The first day that Jacqueline Whitman’s daughter didn’t come home, she wasn’t that worried. It was last summer, the Fourth of July. Twenty-six-year-old Ariel had headed out the day before with her boyfriend, who had picked her up at the three-bedroom house she shared with her mother, her grandfather, and five of her six siblings at the eastern edge of the Navajo reservation in Arizona. She called the next afternoon, telling Jacqueline she’d try to make it home for dinner. She didn’t, but she’d texted the family. (“You jerks,” it said. It was what she always affectionately called them.)
The second day that Ariel didn’t come home, she called her cousins, telling them she was in a town just off the reservation with some friends. But she didn’t call her sister Valya’s three-year-old son, which she usually did every day. On the third and fourth days that Ariel didn’t come home, she didn’t call anyone. And she wasn’t active on Facebook, which was highly unusual. She was always on Facebook. She didn’t respond to texts, and calls to her phone went straight to voicemail.
By the fifth day, Jacqueline was starting to panic. If Ariel didn’t come home that night, she decided, she was going to call the police. Valya made some posters with Ariel’s picture on them, but she didn’t put them up at first; she felt a little ridiculous. “She’s going to come home,” Valya kept thinking. “When Ariel comes home, she’s going to say, ‘Why did you do this? You’re silly.’”
But Ariel didn’t come home. Jacqueline called the police, and Valya put up the posters. More than a year later, there are still very few answers as to what happened to her.
In the Navajo Nation, which stretches across the northeastern corner of Arizona into Utah and New Mexico and is home to about 170,000 members of the Navajo tribe, people are disappearing — at least 25 in the last five years. The families who search for them say they’re being ignored by the tribal authorities who are supposed to help them. Law enforcement on the reservation — at 27,000 square miles, the largest area of tribal land in the country — says that it is spread thin to the point of tearing, plagued by a lack of personnel and the inability to commit proper resources to searching for the missing.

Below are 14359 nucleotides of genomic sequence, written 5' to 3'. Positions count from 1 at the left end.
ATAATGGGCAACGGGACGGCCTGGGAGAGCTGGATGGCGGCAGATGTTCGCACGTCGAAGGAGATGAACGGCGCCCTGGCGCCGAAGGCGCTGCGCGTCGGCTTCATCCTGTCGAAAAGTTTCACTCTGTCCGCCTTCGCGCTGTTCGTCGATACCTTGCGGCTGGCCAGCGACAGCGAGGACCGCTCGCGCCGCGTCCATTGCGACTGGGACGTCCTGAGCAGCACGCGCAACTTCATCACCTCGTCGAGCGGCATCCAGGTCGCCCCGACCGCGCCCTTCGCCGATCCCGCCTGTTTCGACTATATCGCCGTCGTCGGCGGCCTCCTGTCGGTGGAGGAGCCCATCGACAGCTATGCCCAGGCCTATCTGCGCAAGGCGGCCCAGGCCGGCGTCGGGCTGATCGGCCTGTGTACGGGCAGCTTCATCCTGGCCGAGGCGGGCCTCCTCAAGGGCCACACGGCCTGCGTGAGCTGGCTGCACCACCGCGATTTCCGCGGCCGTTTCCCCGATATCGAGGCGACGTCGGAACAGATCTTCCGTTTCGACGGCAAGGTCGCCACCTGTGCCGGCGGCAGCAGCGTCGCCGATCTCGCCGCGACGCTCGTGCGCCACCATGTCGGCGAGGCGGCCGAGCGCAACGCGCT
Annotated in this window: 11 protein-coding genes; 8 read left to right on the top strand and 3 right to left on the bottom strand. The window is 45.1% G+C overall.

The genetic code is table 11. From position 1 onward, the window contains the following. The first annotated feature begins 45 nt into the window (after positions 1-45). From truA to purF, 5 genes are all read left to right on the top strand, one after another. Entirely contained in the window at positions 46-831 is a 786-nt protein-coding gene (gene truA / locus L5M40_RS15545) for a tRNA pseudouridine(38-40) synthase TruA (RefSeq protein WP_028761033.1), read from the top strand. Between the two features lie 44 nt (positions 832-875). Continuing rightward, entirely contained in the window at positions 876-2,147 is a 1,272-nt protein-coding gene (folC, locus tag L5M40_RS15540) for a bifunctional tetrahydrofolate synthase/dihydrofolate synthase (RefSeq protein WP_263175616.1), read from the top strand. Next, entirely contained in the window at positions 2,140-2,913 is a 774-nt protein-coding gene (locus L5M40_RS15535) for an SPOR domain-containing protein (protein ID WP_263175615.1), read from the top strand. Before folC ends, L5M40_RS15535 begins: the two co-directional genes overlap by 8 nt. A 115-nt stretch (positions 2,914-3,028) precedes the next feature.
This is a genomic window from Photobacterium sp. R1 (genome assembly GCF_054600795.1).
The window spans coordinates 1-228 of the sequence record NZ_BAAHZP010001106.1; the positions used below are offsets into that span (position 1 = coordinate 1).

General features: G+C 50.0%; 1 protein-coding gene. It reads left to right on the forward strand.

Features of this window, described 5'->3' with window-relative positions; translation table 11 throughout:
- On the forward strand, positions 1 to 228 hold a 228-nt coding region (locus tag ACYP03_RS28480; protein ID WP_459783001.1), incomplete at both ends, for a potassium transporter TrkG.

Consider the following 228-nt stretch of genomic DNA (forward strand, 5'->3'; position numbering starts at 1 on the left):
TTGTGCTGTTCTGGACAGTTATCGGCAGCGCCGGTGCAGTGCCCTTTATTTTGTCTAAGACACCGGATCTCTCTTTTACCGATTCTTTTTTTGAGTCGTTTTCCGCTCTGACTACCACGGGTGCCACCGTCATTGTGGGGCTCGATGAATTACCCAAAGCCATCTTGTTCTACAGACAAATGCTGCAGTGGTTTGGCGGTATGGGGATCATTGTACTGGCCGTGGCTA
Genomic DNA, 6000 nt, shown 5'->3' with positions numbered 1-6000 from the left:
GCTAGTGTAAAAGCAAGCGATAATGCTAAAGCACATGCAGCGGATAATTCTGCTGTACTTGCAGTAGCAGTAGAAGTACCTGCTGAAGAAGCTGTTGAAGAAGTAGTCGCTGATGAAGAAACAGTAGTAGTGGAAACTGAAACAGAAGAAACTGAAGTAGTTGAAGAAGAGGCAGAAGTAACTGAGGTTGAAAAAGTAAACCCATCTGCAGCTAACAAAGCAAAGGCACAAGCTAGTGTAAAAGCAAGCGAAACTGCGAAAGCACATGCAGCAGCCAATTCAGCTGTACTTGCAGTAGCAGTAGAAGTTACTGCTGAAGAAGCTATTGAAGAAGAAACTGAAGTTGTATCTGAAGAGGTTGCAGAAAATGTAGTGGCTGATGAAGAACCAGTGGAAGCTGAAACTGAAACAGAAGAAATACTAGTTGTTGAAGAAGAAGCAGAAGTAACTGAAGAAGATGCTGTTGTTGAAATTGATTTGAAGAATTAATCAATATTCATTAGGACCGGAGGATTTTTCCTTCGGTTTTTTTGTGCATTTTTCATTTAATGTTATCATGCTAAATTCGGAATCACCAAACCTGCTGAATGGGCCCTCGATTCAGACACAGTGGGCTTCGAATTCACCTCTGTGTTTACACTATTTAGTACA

Indigenous people go missing at a higher rate than the general population. Activists argue that a legacy of racism in a country that devalues Native lives is limiting the attention and resources needed to confront a silent epidemic. A lack of funding, both for law enforcement and victims, along with poor criminal and demographic data collection, means that those who disappear may not even have the luxury of becoming a statistic — disappearances go unsolved and deaths go uncounted.
While missing persons have long been a concern in Native communities, in recent years activists from tribes across the country have been organizing marches, protests, and social media campaigns under the hashtag #MMIWG or Missing and Murdered Indigenous Women and Girls (in the Navajo Nation, where activists are quick to point out that men are also disappearing, they use #MMIR, or Missing and Murdered Indigenous Relatives). These activists are banding together with relatives of the missing, hoping to answer the questions that have been plaguing Jacqueline and other families: Why are people disappearing? And what is happening when they do?
On a bright day last January, I drove to Window Rock, the capital of the Navajo Nation in Arizona, to meet Meskee Yatsayte, a Navajo woman who has emerged as the reservation’s leading advocate for families of the missing. She was standing on a dusty strip of ground along the main road through town, holding up a homemade banner with pictures of each missing person she has identified. At the top of the banner, in bright yellow letters, it said, “Have You Seen Us?”
About four years ago, Yatsayte, a friendly, no-nonsense woman with straight dark hair and a direct demeanor, started noticing lots of posts from people who were missing relatives on local Facebook groups. She googled “missing Navajo” and didn’t find anything. Then she googled “missing Native Americans.” She came across a website called Lost and Missing in Indian Country, which was attempting to collect and disseminate information on Native disappearances all over the U.S.
Yatsayte realized that the problem wasn’t confined to her tribe — Native Americans had gone missing in droves across the country. But she was surprised that there wasn’t much information on the disappearances. She wanted to know the extent of the problem in the Navajo Nation, and she began trying to collect numbers on her own, combing through the National Missing and Unidentified Persons System, sharing information with other activists outside the tribe, and posting updates on her personal Facebook page.
Soon families with missing relatives began reaching out to her for support, asking that she include information about their loved ones in her posts. She started a Facebook group called Navajo Nation Missing Persons Updates and worked to verify rumors through police reports or family members. Today the group has more than 10,000 followers.